PHILADELPHIA (CBS) — Hotel guests could have been exposed to Legionnaires’ disease and not even know it. The outbreak in Atlanta has led to a lawsuit that was filed Monday.
Legionnaires’ disease can feel like a case of the flu and it can be tricky to accurately diagnose, which is important because antibiotic treatment is critical.
The investigation on the newest outbreak in Atlanta centers on people who stayed there in mid-July.
The latest Legionnaires’ disease outbreak has been identified at the Sheraton Atlanta. One person has died and a dozen have tested positive.
“I couldn’t sleep, didn’t want to eat, couldn’t drink because everything was horrible. I was delirious,” said Germany Greer, who contracted the disease.
Legionnaires’ disease is a severe form of pneumonia. People get sick inhaling by microscopic water droplets containing the Legionella bacteria. It is not contagious.
“This is one of those bugs that lives out in the environment amongst us, and on occasion, it gets into a man-made water system, contaminates it and can be very hard to get rid of when that happens,” said Dr. William Schaffner, with Vanderbilt University Medical Center.
Legionnaires’ disease was first identified here in Philadelphia in 1976 when a mysterious respiratory illness spread through a legionnaires convention that was meeting at the Bellevue-Stratford Hotel.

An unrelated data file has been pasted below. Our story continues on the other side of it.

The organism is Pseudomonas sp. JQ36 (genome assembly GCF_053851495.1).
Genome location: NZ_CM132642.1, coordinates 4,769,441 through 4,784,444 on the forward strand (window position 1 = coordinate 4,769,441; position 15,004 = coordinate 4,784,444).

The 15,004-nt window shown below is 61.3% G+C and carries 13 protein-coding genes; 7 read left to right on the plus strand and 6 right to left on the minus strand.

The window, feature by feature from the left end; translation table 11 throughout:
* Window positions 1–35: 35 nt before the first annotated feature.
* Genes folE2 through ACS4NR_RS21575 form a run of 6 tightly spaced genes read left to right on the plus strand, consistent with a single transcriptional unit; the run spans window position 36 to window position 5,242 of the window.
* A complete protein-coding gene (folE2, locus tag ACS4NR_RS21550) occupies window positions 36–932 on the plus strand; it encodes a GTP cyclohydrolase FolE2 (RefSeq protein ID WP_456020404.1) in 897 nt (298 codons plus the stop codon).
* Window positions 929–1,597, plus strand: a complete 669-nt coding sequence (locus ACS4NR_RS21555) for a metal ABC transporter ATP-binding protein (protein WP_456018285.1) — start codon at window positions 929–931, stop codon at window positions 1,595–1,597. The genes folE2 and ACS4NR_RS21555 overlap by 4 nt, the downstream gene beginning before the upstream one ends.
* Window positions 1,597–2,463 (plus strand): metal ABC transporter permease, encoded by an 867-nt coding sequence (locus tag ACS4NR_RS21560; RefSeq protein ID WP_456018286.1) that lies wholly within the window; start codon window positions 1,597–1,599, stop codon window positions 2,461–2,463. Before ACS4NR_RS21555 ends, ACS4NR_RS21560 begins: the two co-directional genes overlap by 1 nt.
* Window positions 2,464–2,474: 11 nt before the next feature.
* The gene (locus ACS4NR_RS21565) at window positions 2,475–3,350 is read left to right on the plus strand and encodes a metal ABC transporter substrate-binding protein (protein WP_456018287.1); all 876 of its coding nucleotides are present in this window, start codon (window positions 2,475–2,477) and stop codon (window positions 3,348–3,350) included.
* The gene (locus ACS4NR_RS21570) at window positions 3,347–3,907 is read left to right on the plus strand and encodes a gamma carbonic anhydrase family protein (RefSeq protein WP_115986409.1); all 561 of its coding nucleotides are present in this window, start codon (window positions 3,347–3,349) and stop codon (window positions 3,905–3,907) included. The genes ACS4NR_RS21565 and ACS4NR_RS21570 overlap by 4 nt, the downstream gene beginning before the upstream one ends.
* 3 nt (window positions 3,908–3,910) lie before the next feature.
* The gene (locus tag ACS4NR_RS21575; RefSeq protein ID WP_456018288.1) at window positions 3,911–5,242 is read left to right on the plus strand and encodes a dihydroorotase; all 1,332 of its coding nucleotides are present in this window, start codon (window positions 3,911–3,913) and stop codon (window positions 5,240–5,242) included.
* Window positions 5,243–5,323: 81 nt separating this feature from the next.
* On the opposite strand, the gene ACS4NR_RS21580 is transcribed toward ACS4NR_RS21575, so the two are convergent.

Since then, there have been a series of outbreaks, here and around the country. The CDC says one in 10 Legionnaires’ victims will die.
With the latest case in Atlanta, attorney Chris Stewart represents 40 Sheraton guests with confirmed or presumptive cases of Legionnaires’ disease.
“This is a massive problem nationwide. People don’t know they’re sick yet with Legionnaires’ disease,” Stewart said.
In a statement, the hotel offered its “deepest sympathies to all those affected,” adding, “a thorough cleaning of the hotel’s entire water distribution system has been completed, including scrubbing and chlorination.”
The hotel remains closed. The outbreak is the largest ever recorded in Georgia.
Health officials who are examining when people may have been exposed are looking at a timeline that lasts more than a month.
The disease is usually associated with the water or air systems in big buildings — not something you’d find in someone’s home.